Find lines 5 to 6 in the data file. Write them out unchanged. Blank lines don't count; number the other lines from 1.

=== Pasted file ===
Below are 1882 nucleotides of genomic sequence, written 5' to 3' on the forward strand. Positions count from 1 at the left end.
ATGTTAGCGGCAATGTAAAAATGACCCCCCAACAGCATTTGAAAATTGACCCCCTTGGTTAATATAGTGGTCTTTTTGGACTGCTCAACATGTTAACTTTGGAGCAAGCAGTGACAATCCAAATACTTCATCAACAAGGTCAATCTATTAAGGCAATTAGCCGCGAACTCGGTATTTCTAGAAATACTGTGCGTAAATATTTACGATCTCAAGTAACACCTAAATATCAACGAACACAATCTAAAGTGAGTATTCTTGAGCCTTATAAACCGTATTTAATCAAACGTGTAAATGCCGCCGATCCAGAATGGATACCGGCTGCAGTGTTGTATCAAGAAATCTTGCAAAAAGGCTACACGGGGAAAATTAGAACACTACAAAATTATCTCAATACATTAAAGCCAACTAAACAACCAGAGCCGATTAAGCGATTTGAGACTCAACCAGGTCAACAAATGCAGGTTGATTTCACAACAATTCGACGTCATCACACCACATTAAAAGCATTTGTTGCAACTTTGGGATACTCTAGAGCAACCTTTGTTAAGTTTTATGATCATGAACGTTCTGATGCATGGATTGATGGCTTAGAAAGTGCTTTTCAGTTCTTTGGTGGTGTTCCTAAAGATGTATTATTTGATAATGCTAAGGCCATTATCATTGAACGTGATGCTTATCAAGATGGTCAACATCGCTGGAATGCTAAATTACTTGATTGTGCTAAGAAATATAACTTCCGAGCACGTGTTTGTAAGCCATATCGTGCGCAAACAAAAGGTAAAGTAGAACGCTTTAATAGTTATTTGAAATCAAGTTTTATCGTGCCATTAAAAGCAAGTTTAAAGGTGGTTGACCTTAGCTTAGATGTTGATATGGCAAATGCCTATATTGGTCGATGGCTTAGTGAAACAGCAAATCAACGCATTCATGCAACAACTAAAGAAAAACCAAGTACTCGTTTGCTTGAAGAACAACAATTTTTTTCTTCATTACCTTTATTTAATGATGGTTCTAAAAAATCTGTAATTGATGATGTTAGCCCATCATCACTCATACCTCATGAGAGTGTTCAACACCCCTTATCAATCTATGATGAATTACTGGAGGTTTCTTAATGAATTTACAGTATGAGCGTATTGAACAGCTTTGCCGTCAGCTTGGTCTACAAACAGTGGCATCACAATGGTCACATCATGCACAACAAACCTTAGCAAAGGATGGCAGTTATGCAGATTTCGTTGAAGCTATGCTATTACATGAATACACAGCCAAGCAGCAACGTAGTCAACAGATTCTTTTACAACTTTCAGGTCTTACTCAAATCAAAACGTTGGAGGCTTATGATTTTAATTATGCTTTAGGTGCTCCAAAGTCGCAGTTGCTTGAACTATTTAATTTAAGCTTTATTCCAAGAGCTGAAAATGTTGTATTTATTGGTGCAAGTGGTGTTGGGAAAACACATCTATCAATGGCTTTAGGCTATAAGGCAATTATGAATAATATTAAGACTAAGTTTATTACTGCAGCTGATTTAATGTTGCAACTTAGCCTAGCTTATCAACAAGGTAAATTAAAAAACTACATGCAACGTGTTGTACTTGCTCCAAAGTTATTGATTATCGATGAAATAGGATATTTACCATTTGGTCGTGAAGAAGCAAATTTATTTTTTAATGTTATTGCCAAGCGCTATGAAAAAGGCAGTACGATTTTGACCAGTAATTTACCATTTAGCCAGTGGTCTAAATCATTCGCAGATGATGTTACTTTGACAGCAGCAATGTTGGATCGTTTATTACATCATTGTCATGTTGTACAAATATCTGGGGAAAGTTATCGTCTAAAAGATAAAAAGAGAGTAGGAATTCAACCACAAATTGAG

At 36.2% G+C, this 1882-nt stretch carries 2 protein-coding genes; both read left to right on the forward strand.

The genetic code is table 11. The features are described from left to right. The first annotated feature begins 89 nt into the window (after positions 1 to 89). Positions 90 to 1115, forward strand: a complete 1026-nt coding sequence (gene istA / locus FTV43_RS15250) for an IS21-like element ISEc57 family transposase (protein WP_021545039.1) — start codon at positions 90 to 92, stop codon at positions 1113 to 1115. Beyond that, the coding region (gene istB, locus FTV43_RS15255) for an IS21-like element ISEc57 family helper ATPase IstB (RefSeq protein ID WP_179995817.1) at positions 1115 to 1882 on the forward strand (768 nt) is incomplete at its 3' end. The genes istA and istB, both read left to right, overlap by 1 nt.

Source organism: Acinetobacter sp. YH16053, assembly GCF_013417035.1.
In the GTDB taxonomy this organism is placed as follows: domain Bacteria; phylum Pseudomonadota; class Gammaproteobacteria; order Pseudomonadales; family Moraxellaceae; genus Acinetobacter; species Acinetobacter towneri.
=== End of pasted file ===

Source organism: Acinetobacter sp. YH16053, assembly GCF_013417035.1.
In the GTDB taxonomy this organism is placed as follows: domain Bacteria; phylum Pseudomonadota; class Gammaproteobacteria; order Pseudomonadales; family Moraxellaceae; genus Acinetobacter; species Acinetobacter towneri.